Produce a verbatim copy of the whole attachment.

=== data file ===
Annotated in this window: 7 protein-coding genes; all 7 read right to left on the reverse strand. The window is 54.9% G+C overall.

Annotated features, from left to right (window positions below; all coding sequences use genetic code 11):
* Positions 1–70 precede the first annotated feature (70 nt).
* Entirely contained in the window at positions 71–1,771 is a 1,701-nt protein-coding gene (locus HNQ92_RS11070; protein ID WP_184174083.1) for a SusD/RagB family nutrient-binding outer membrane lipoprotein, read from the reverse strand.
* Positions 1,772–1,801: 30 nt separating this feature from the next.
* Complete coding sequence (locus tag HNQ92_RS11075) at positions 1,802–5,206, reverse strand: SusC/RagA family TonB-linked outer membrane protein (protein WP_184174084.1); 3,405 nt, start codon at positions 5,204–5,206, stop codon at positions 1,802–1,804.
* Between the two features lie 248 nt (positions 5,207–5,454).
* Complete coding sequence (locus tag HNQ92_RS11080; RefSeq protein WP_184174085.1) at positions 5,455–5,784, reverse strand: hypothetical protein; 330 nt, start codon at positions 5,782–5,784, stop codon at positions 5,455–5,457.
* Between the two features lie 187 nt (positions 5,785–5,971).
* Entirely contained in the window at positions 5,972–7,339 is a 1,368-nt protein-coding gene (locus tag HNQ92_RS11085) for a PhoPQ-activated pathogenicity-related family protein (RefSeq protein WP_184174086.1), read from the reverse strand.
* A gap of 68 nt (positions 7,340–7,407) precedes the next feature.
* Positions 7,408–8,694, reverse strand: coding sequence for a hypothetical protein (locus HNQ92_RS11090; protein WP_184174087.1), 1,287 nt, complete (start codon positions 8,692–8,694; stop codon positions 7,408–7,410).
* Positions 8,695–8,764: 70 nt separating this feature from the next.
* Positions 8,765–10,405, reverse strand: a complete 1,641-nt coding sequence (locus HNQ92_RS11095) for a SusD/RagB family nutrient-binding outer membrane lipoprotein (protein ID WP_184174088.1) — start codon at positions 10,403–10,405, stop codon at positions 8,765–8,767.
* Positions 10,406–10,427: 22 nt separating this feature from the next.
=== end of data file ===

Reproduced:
Annotated in this window: 7 protein-coding genes; all 7 read right to left on the reverse strand. The window is 54.9% G+C overall.

Annotated features, from left to right (window positions below; all coding sequences use genetic code 11):
* Positions 1–70 precede the first annotated feature (70 nt).
* Entirely contained in the window at positions 71–1,771 is a 1,701-nt protein-coding gene (locus HNQ92_RS11070; protein ID WP_184174083.1) for a SusD/RagB family nutrient-binding outer membrane lipoprotein, read from the reverse strand.
* Positions 1,772–1,801: 30 nt separating this feature from the next.
* Complete coding sequence (locus tag HNQ92_RS11075) at positions 1,802–5,206, reverse strand: SusC/RagA family TonB-linked outer membrane protein (protein WP_184174084.1); 3,405 nt, start codon at positions 5,204–5,206, stop codon at positions 1,802–1,804.
* Between the two features lie 248 nt (positions 5,207–5,454).
* Complete coding sequence (locus tag HNQ92_RS11080; RefSeq protein WP_184174085.1) at positions 5,455–5,784, reverse strand: hypothetical protein; 330 nt, start codon at positions 5,782–5,784, stop codon at positions 5,455–5,457.
* Between the two features lie 187 nt (positions 5,785–5,971).
* Entirely contained in the window at positions 5,972–7,339 is a 1,368-nt protein-coding gene (locus tag HNQ92_RS11085) for a PhoPQ-activated pathogenicity-related family protein (RefSeq protein WP_184174086.1), read from the reverse strand.
* A gap of 68 nt (positions 7,340–7,407) precedes the next feature.
* Positions 7,408–8,694, reverse strand: coding sequence for a hypothetical protein (locus HNQ92_RS11090; protein WP_184174087.1), 1,287 nt, complete (start codon positions 8,692–8,694; stop codon positions 7,408–7,410).
* Positions 8,695–8,764: 70 nt separating this feature from the next.
* Positions 8,765–10,405, reverse strand: a complete 1,641-nt coding sequence (locus HNQ92_RS11095) for a SusD/RagB family nutrient-binding outer membrane lipoprotein (protein ID WP_184174088.1) — start codon at positions 10,403–10,405, stop codon at positions 8,765–8,767.
* Positions 10,406–10,427: 22 nt separating this feature from the next.